The slide of academic standards in Australia: a cautionary tale

When thinking about academic standards, it’s important to think about the incentives to keep standards high - or low. from www.shutterstock.com.au

The recent furore about academic standards in Australian higher education – including Monday night’s damning Four Corners expose – has the potential to bring not only desperately needed attention, but actual change, to the sector.

The uninitiated observer of this frenzy may struggle to gain a balanced understanding of what has gone wrong, and how much more wrong it has gone in Australia than in other countries.

Let’s take a good look through the lens of an economist at where academic standards come from and how they are nurtured, so as to have a hope of crafting an Australian policy remedy.

Lesson 1: incentives matter

Any economist recognises these as the most important two words that our discipline offers. In the case of what is taught in higher education, the “cui bono?” question – meaning “to whose benefit?” in Latin – asks who stands to gain from actively upholding academic standards, and who stands to gain from their decline.

Let’s first consider the top leadership of a university: those responsible for making ends meet. This group, having increasingly lost ground in the battle for funding from the Commonwealth and having precious little endowment or alumni-sourced revenue – frequent go-to sources in other countries – has been pushed further and further toward dependence on the market for education services in order to meet its spending targets.

This translates into a need to focus squarely on customer appeal. The question then changes to: what do young high school graduates want from university?

Most want a job when they get out, and most also want to have a pleasant student experience, and neither of these is particularly well-correlated with their program’s level of academic excellence. Most also want to attend the best university that they can get into, and this would normally lead to pressure to uphold academic standards, since the university that is seen as “the best” will presumably be more successful at attracting students.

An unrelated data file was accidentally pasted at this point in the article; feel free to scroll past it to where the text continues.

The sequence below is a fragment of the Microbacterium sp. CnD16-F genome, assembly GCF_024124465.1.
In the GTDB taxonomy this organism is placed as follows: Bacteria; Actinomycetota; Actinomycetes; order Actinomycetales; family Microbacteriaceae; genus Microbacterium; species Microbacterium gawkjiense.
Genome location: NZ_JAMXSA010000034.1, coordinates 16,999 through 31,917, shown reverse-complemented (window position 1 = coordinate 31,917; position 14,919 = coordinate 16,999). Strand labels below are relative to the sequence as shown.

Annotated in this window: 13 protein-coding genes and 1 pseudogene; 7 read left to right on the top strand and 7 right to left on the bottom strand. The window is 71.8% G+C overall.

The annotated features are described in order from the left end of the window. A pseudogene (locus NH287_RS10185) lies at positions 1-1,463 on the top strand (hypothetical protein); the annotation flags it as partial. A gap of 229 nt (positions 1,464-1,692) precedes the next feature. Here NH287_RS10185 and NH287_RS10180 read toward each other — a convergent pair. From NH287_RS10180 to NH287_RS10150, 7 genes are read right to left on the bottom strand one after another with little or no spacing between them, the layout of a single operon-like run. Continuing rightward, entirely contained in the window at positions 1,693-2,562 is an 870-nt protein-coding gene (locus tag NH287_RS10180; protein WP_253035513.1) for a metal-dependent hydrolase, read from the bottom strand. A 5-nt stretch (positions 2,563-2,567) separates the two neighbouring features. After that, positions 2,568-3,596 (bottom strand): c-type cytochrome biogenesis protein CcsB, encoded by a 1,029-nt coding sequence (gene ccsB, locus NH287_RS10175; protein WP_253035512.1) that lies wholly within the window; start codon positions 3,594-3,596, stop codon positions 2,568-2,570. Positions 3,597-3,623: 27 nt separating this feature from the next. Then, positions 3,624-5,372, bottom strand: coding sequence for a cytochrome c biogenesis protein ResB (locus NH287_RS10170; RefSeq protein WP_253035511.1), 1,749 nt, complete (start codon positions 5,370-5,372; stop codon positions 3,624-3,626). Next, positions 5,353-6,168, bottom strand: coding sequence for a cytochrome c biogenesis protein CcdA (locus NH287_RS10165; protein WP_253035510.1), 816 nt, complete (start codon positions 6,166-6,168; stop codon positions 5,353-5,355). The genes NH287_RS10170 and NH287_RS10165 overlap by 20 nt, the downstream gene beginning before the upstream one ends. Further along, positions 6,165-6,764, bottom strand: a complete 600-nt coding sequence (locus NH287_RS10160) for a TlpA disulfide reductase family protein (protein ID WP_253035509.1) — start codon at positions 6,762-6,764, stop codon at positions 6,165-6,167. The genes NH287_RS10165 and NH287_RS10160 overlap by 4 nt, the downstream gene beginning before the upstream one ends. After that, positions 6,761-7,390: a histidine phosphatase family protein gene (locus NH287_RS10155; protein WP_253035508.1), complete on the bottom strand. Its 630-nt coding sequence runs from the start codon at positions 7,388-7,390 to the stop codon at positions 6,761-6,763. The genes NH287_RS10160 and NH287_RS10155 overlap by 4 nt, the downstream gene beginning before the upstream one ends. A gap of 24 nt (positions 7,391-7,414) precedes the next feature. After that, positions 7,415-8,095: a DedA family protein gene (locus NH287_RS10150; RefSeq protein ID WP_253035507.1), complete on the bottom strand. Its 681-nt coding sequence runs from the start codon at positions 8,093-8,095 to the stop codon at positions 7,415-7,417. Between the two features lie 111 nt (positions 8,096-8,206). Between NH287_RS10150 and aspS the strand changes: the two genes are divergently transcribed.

What do school leavers look for in a university? Student experience, job readiness, or academic rigour? from www.shutterstock.com.au

However, university quality isn’t always obvious to an outsider. What’s more, Australian domestic students do not typically change cities in order to attend university, meaning that Group of Eight universities all have either monopoly or two-player oligopoly access to demand from most of the top students within their home city.

This translates into market power for those institutions lucky enough to be already at the top of the rankings, which in turn means less of a competitive incentive to keep standards high in order to keep students coming.

Finally, let’s consider the incentives of academics. Academics are judged on both research productivity and teaching “quality”, where the latter is typically measured using student evaluations of teaching that are conducted online.

Because no serious incentives are given to students to fill in these online forms, most response samples are comically small in size. It would not be unreasonable to suspect that those students who do fill out evaluations are frequently the ones who either adored or hated the teacher.

Students don’t like feeling bad about their performance or being pulled up for academic misconduct, and can use teaching evaluations as a vehicle to make their displeasure known.

Academics also frequently face large time and effort costs if they pursue problems like plagiarism and academic misconduct, not to mention the raised eyebrows from university management if too large a fraction of students fail.

In sum, the university bureaucracy sees strong incentives to let standards slide in order to please prospective students and thereby get more revenue, while the individual academic at the coal face sees strong incentives to go easy on students so that students are happy and the academic’s chances of promotion are favourable.